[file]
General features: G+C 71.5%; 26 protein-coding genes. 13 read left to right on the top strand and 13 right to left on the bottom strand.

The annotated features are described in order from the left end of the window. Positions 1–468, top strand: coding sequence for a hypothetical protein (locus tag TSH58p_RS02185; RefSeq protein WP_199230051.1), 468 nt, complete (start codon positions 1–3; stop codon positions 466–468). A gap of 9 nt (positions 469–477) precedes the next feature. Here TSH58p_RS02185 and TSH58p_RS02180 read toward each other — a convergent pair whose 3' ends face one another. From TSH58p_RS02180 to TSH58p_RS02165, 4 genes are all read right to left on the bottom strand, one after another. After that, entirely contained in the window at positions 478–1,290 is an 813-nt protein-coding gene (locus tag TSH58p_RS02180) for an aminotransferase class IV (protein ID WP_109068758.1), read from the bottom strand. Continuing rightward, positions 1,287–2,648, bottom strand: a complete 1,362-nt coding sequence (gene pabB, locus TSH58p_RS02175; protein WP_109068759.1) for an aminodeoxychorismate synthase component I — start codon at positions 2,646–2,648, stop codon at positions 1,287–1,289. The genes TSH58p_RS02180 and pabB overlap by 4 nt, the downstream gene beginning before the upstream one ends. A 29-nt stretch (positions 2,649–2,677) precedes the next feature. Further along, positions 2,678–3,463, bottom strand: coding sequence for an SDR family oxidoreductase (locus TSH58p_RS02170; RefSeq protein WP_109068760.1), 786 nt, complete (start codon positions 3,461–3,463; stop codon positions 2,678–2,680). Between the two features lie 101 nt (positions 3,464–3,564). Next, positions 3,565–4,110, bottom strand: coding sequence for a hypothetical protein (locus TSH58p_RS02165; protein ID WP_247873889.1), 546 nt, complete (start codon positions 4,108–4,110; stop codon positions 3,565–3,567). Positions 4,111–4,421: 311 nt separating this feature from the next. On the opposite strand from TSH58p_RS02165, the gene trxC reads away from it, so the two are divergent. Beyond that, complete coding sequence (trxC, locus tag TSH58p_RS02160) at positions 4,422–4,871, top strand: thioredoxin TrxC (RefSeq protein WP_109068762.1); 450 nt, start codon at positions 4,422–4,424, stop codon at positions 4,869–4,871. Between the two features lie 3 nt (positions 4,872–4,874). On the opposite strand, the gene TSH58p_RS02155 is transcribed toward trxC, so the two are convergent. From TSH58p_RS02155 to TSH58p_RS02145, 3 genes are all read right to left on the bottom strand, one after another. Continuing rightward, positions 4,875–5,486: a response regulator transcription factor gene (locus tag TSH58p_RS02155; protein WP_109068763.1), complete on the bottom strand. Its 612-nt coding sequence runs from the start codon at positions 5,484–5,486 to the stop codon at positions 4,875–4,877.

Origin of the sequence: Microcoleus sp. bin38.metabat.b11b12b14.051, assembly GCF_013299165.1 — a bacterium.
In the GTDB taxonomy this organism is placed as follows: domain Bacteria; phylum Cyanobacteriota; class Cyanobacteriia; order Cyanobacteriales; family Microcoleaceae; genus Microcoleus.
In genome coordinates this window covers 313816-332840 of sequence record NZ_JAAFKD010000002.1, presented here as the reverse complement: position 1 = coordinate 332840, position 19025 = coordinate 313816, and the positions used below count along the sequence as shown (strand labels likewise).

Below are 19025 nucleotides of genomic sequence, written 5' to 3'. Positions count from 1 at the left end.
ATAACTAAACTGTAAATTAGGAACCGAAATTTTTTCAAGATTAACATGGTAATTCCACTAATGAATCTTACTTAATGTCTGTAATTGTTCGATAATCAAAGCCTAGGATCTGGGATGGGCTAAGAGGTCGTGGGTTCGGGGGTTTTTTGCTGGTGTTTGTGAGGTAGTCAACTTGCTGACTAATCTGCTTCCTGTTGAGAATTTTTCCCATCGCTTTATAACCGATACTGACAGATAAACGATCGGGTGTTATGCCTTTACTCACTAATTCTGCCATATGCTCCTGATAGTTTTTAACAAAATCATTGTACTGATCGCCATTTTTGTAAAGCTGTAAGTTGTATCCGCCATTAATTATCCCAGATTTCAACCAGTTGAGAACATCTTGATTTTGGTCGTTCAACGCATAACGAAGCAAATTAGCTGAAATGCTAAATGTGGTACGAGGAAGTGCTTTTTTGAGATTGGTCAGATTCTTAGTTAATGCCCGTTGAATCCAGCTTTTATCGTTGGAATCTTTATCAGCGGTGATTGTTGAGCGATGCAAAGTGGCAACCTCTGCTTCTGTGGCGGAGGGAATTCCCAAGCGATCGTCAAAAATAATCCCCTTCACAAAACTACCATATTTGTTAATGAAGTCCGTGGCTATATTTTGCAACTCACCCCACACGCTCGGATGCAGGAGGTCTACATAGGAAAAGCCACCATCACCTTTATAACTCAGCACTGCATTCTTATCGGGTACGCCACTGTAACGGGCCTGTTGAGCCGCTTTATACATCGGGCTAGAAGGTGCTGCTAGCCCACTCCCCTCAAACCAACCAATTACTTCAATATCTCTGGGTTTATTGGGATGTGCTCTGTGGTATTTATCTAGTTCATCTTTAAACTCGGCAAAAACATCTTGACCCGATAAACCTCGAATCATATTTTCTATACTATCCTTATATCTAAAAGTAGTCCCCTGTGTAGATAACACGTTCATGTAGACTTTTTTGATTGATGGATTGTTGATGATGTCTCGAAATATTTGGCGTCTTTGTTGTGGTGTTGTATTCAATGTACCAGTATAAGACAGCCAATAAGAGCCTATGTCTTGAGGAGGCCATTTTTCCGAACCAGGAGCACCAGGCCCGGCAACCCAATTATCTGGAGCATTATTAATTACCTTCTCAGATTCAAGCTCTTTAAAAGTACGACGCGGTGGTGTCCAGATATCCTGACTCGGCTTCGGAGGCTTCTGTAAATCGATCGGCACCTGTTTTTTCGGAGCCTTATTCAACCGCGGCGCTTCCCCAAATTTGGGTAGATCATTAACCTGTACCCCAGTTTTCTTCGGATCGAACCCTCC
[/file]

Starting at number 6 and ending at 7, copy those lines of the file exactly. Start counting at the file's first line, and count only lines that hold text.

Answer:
Below are 19025 nucleotides of genomic sequence, written 5' to 3'. Positions count from 1 at the left end.
ATAACTAAACTGTAAATTAGGAACCGAAATTTTTTCAAGATTAACATGGTAATTCCACTAATGAATCTTACTTAATGTCTGTAATTGTTCGATAATCAAAGCCTAGGATCTGGGATGGGCTAAGAGGTCGTGGGTTCGGGGGTTTTTTGCTGGTGTTTGTGAGGTAGTCAACTTGCTGACTAATCTGCTTCCTGTTGAGAATTTTTCCCATCGCTTTATAACCGATACTGACAGATAAACGATCGGGTGTTATGCCTTTACTCACTAATTCTGCCATATGCTCCTGATAGTTTTTAACAAAATCATTGTACTGATCGCCATTTTTGTAAAGCTGTAAGTTGTATCCGCCATTAATTATCCCAGATTTCAACCAGTTGAGAACATCTTGATTTTGGTCGTTCAACGCATAACGAAGCAAATTAGCTGAAATGCTAAATGTGGTACGAGGAAGTGCTTTTTTGAGATTGGTCAGATTCTTAGTTAATGCCCGTTGAATCCAGCTTTTATCGTTGGAATCTTTATCAGCGGTGATTGTTGAGCGATGCAAAGTGGCAACCTCTGCTTCTGTGGCGGAGGGAATTCCCAAGCGATCGTCAAAAATAATCCCCTTCACAAAACTACCATATTTGTTAATGAAGTCCGTGGCTATATTTTGCAACTCACCCCACACGCTCGGATGCAGGAGGTCTACATAGGAAAAGCCACCATCACCTTTATAACTCAGCACTGCATTCTTATCGGGTACGCCACTGTAACGGGCCTGTTGAGCCGCTTTATACATCGGGCTAGAAGGTGCTGCTAGCCCACTCCCCTCAAACCAACCAATTACTTCAATATCTCTGGGTTTATTGGGATGTGCTCTGTGGTATTTATCTAGTTCATCTTTAAACTCGGCAAAAACATCTTGACCCGATAAACCTCGAATCATATTTTCTATACTATCCTTATATCTAAAAGTAGTCCCCTGTGTAGATAACACGTTCATGTAGACTTTTTTGATTGATGGATTGTTGATGATGTCTCGAAATATTTGGCGTCTTTGTTGTGGTGTTGTATTCAATGTACCAGTATAAGACAGCCAATAAGAGCCTATGTCTTGAGGAGGCCATTTTTCCGAACCAGGAGCACCAGGCCCGGCAACCCAATTATCTGGAGCATTATTAATTACCTTCTCAGATTCAAGCTCTTTAAAAGTACGACGCGGTGGTGTCCAGATATCCTGACTCGGCTTCGGAGGCTTCTGTAAATCGATCGGCACCTGTTTTTTCGGAGCCTTATTCAACCGCGGCGCTTCCCCAAATTTGGGTAGATCATTAACCTGTACCCCAGTTTTCTTCGGATCGAACCCTCC